89%
Staff are good at explaining things
77%
Ideas and concepts are explored in-depth
68%
Opportunities to apply what I've learned

Assessment and feedback

Feedback on work has been timely
Feedback on work has been helpful
Staff are contactable when needed
Good advice available when making study choices

Resources and organisation

86%
Library resources
92%
IT resources
89%
Course specific equipment and facilities
68%
Course is well organised and has run smoothly

Student voice

Staff value students' opinions
Feel part of a community on my course

Who studies this subject and how do they get on?

90%
UK students
10%
International students
68%
Male students
32%
Female students
56%
2:1 or above
20%
First year drop out rate

Most popular A-Levels studied (and grade achieved)

D
D
D

After graduation


We don't have more detailed stats to show you in relation to this subject area at this university but read about typical employment outcomes and prospects for graduates of this subject below.

What about your long term prospects?

Looking further ahead, below is a rough guide for what graduates went on to earn.

Sociology, social policy and anthropology

The graph shows median earnings of graduates who achieved a degree in this subject area one, three and five years after graduating from here.

£25k

£25k

Note: this data only looks at employees (and not those who are self-employed or also studying) and covers a broad sample of graduates and the various paths they've taken, which might not always be a direct result of their degree.

Economics

The graph shows median earnings of graduates who achieved a degree in this subject area one, three and five years after graduating from here.

£38k

£38k

£47k

£47k

Note: this data only looks at employees (and not those who are self-employed or also studying) and covers a broad sample of graduates and the various paths they've taken, which might not always be a direct result of their degree.

Explore these similar courses...

Same University
Birkbeck, University of London
Economics and Social Policy
Bachelor of Science (with Honours) - BSc (Hons)
3.0 years | Full-time including foundation year | 2021
Nearby University
London School of Economics and Political Science, University of London
International Social and Public Policy and Economics
Bachelor of Science (with Honours) - BSc (Hons)
3.0 years | Full-time including foundation year | 2021
Lower entry requirements
Swansea University
Sociology and Social Policy with a Foundation year
Bachelor of Science (with Honours) - BSc (Hons)
4.0 years | Full-time including foundation year | 2021
Higher entry requirements
The University of Edinburgh
Social Policy and Economics
Bachelor of Science (with Honours) - BSc (Hons)
4.0 years | Full-time including foundation year | 2021

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This is what the university has told Ucas about the criteria they expect applicants to satisfy; some may be compulsory, others may be preferable.

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This is what the university has told Ucas about the course. Use it to get a quick idea about what makes it unique compared to similar courses, elsewhere.

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Course location and department:

This is what the university has told Ucas about the course. Use it to get a quick idea about what makes it unique compared to similar courses, elsewhere.

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Teaching Excellence Framework (TEF):

We've received this information from the Department for Education, via Ucas. This is how the university as a whole has been rated for its quality of teaching: gold silver or bronze. Note, not all universities have taken part in the TEF.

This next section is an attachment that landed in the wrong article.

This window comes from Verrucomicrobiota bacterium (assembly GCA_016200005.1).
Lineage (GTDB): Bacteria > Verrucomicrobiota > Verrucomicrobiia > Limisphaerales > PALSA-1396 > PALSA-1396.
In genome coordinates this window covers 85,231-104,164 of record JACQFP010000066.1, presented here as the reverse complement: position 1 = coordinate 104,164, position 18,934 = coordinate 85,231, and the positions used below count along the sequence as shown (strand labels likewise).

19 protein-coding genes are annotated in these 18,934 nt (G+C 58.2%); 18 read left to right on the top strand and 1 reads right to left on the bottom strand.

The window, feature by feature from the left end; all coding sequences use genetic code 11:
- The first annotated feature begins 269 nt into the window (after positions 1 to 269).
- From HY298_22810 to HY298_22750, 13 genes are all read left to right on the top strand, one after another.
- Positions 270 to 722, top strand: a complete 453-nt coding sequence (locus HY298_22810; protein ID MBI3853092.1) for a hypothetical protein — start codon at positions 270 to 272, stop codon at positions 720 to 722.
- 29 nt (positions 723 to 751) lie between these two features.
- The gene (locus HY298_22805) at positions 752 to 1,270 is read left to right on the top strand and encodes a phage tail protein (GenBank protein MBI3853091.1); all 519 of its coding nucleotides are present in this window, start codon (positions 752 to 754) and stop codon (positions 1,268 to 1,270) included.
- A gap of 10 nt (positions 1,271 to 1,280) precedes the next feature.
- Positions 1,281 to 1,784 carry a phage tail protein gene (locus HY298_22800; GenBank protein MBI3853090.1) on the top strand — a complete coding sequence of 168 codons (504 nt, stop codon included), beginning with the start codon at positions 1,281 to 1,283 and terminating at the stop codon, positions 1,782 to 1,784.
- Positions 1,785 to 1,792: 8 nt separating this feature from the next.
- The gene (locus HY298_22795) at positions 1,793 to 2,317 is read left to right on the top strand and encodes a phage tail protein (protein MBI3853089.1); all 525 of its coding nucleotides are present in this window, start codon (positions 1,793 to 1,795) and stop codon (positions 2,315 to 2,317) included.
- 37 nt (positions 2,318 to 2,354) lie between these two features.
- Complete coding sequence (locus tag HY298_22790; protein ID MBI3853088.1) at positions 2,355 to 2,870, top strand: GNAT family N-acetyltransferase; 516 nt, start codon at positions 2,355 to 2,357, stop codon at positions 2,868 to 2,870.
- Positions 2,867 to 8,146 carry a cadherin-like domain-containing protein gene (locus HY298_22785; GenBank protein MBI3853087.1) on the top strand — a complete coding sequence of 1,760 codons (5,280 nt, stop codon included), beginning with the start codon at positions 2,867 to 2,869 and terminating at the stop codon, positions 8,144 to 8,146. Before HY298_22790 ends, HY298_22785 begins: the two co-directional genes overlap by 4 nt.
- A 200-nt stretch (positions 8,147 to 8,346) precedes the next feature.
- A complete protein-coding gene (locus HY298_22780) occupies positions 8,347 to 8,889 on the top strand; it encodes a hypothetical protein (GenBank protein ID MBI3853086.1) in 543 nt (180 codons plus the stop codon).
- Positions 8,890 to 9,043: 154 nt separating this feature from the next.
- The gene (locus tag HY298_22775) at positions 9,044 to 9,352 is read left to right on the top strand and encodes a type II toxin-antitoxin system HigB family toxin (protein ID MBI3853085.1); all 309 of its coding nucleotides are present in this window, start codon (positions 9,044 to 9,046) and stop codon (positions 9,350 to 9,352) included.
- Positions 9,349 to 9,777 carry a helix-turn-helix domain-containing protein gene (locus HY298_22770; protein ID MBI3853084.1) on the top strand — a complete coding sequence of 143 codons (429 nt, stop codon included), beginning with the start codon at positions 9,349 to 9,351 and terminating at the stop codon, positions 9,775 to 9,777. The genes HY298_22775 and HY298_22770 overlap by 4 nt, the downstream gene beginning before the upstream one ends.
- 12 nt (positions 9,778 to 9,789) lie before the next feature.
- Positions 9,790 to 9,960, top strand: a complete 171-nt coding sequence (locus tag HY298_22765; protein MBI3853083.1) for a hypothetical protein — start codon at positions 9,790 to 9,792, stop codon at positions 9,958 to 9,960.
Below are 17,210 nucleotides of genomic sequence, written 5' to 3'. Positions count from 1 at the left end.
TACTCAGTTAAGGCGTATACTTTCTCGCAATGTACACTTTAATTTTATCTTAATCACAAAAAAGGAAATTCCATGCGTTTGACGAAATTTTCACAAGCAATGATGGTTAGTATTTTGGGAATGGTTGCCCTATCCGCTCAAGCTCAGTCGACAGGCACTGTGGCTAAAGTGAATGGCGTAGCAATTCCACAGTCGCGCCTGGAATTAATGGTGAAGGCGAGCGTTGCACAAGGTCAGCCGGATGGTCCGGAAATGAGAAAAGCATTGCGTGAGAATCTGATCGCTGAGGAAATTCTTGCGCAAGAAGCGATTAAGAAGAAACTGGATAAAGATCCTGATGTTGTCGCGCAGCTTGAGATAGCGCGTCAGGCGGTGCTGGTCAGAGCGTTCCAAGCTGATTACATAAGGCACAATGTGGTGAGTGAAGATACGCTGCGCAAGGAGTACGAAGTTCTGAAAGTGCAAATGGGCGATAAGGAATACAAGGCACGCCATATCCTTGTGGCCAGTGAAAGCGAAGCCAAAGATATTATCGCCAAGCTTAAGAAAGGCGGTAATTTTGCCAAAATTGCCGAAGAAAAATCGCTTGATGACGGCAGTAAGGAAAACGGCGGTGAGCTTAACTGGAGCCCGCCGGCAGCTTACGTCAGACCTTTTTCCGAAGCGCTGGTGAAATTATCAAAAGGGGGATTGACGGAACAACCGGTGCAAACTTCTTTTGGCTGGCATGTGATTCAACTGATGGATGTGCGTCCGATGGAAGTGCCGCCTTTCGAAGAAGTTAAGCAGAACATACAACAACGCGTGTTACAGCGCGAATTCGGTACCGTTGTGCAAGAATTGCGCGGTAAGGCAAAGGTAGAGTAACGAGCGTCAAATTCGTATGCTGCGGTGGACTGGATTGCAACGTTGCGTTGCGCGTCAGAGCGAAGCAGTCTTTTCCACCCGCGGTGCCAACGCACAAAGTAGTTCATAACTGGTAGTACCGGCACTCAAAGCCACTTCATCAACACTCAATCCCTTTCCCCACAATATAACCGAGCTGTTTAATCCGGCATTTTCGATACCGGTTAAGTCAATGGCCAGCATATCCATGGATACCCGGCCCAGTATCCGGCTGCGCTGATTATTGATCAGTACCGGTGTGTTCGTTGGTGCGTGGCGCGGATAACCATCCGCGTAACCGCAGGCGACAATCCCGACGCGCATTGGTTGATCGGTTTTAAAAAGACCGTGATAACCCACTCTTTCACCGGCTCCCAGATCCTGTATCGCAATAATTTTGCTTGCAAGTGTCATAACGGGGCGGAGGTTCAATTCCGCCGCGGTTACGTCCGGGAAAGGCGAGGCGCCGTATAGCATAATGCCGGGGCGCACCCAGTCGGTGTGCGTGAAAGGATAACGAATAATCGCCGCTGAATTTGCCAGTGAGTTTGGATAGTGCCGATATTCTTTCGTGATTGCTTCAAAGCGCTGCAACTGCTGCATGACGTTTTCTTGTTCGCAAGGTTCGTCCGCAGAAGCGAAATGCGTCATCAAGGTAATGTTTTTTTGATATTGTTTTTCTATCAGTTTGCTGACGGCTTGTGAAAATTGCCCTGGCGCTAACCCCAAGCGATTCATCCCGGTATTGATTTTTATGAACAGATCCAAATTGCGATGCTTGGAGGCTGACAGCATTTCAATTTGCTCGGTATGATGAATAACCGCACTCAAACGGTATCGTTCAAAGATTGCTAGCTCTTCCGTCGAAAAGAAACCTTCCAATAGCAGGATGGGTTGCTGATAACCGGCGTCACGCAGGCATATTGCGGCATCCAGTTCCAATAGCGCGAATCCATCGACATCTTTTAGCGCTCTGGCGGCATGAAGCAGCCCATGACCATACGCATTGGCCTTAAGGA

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This information comes from the National Student Survey, an annual student survey of final-year students. You can use this to see how satisfied students studying this subject area at this university, are (not the individual course).

This is the percentage of final-year students at this university who were "definitely" or "mostly" satisfied with their course. We've analysed this figure against other universities so you can see whether this is high, medium or low.

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This information is from the Higher Education Statistics Agency (HESA), for undergraduate students only.

You can use this to get an idea of who you might share a lecture with and how they progressed in this subject, here. It's also worth comparing typical A-level subjects and grades students achieved with the current course entry requirements; similarities or differences here could indicate how flexible (or not) a university might be.

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Post-six month graduation stats:

This is from the Destinations of Leavers from Higher Education Survey, based on responses from graduates who studied the same subject area here.

It offers a snapshot of what grads went on to do six months later, what they were earning on average, and whether they felt their degree helped them obtain a 'graduate role'. We calculate a mean rating to indicate if this is high, medium or low compared to other universities.

Have a question about this info? Learn more here

Graduate field commentary:

The Higher Education Careers Services Unit have provided some further context for all graduates in this subject area, including details that numbers alone might not show

Have a question about this info? Learn more here

The Longitudinal Educational Outcomes dataset combines HRMC earnings data with student records from the Higher Education Statistics Agency.

While there are lots of factors at play when it comes to your future earnings, use this as a rough timeline of what graduates in this subject area were earning on average one, three and five years later. Can you see a steady increase in salary, or did grads need some experience under their belt before seeing a nice bump up in their pay packet?

Have a question about this info? Learn more here